States are already lining up to sue the federal government over the constitutionality of President Barack Obama's health care overhaul.
Officials in at least 10 states have agreed to file a lawsuit challenging the legislation.
Texas Attorney General Greg Abbott said he planned to file the complaint "the moment Obama signs the bill."
Abbott pledged to pursue the case "to protect all Texans' constitutional rights, preserve the constitutional framework intended by our nation's founders and defend our state from further infringement by the federal government."
Other states planning to challenge the bill were Alabama, Florida, South Carolina, Nebraska, North and South Dakota, Pennsylvania, Utah and Washington.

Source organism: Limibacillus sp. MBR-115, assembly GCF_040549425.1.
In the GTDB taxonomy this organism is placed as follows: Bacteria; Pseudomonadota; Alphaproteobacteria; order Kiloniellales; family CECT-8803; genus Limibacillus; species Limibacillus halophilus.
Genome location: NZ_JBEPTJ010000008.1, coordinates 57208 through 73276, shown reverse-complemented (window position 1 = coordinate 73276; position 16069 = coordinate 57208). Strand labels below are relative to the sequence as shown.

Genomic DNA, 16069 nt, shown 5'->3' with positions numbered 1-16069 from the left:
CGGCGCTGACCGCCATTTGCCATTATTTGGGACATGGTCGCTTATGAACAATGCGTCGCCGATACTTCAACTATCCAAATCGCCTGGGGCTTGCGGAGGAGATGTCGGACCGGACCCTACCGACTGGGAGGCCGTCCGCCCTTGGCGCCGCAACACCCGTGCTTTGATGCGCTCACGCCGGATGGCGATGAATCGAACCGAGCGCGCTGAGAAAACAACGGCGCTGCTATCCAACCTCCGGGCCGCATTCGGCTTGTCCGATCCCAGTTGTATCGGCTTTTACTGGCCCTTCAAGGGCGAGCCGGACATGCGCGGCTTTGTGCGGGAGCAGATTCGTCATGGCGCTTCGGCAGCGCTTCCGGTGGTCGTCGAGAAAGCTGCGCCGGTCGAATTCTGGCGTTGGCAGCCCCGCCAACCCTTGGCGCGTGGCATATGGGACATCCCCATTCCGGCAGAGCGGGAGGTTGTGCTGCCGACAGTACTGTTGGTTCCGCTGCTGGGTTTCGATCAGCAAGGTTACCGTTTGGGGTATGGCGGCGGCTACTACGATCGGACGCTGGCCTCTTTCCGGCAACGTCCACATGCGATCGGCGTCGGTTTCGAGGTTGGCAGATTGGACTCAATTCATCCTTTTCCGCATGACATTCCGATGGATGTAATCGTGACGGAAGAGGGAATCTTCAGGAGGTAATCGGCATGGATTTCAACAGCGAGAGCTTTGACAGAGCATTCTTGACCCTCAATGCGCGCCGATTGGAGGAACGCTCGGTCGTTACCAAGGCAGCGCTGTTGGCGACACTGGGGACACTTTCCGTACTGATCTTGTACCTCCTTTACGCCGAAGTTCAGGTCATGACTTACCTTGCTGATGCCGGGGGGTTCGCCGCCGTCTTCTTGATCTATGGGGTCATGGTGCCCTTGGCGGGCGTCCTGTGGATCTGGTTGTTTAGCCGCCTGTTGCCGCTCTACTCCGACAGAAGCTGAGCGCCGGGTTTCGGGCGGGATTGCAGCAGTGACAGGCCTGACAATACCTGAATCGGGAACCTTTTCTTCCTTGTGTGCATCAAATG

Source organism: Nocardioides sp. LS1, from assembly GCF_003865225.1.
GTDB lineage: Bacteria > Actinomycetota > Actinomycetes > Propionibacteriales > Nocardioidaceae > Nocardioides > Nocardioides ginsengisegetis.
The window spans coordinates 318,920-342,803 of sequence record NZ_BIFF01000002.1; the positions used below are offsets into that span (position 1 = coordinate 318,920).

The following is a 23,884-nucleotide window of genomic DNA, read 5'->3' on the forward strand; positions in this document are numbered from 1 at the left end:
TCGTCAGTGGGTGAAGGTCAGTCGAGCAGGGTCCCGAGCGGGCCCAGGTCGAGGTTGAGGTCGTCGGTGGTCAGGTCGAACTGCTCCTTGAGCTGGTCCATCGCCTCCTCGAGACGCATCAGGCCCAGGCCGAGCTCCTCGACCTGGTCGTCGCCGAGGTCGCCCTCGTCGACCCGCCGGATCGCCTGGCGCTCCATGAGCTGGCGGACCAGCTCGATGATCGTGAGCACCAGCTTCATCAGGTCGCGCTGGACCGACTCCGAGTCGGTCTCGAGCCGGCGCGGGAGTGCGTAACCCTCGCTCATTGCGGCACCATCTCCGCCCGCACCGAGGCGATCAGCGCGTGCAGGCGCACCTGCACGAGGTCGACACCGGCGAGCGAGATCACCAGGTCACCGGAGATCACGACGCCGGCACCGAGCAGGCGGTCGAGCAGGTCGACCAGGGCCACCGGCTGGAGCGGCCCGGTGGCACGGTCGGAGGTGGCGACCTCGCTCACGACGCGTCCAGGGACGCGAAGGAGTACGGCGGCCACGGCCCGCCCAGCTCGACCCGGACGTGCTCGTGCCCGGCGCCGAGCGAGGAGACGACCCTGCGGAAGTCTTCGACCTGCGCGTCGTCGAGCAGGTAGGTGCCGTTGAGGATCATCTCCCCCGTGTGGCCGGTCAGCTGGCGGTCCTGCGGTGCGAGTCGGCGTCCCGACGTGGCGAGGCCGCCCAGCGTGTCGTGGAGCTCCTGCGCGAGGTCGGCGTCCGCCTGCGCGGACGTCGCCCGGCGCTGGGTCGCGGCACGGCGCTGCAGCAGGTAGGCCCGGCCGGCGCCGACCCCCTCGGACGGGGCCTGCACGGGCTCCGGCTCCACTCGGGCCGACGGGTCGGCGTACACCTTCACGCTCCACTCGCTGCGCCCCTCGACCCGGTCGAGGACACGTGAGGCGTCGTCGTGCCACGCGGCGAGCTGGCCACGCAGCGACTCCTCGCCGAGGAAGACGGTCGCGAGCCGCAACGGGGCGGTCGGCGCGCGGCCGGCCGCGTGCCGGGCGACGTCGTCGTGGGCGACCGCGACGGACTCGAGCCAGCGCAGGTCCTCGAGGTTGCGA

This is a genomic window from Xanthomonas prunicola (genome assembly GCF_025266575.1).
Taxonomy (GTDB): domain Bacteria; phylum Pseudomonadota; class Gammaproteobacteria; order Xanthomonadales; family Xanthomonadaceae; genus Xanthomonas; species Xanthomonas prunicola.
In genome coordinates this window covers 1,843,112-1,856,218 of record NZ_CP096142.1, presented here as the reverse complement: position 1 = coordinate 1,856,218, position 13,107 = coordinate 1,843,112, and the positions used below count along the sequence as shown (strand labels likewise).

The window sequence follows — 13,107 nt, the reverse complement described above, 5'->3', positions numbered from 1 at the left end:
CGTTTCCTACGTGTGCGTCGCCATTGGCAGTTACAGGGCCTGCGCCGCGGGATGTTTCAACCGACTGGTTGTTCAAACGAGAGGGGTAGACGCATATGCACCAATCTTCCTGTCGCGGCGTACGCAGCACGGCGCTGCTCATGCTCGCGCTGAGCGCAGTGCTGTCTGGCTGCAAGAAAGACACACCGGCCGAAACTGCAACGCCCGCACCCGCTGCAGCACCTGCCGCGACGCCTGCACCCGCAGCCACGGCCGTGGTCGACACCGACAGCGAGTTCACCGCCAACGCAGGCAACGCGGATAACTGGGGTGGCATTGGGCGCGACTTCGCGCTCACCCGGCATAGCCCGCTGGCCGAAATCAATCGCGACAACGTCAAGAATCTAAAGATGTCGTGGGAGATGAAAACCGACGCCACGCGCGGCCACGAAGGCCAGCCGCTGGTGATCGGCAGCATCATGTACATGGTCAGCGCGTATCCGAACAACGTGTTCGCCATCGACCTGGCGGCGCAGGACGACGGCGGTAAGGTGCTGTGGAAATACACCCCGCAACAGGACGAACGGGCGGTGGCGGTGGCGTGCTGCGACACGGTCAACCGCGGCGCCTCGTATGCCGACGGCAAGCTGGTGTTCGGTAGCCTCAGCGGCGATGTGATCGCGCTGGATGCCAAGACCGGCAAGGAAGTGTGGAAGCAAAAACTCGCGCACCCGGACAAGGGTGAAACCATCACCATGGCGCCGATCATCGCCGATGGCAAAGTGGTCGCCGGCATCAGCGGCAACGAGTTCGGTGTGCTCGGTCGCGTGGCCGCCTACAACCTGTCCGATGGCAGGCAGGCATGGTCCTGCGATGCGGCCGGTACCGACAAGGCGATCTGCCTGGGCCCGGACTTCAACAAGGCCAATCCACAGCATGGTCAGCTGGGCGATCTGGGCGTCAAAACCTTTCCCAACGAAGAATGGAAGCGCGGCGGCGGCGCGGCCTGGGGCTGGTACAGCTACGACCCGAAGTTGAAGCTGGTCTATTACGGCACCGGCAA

Nebraska Attorney General Jon Bruning said the measure "tramples on individual liberty and dumps on the states the burden of an unfunded mandate that taxpayers cannot afford."
Bruning, a Republican, is president of the National Association of Attorneys General. His statement did not explain why he believes the bill is unconstitutional. But other attorneys general have said it violates state sovereignty by mandating that all Americans have some form of health insurance.
The House voted 219-212 late Sunday to approve the overhaul, which would extend coverage to 32 million uninsured Americans and make a host of other changes. Obama could sign the bill as early as Tuesday.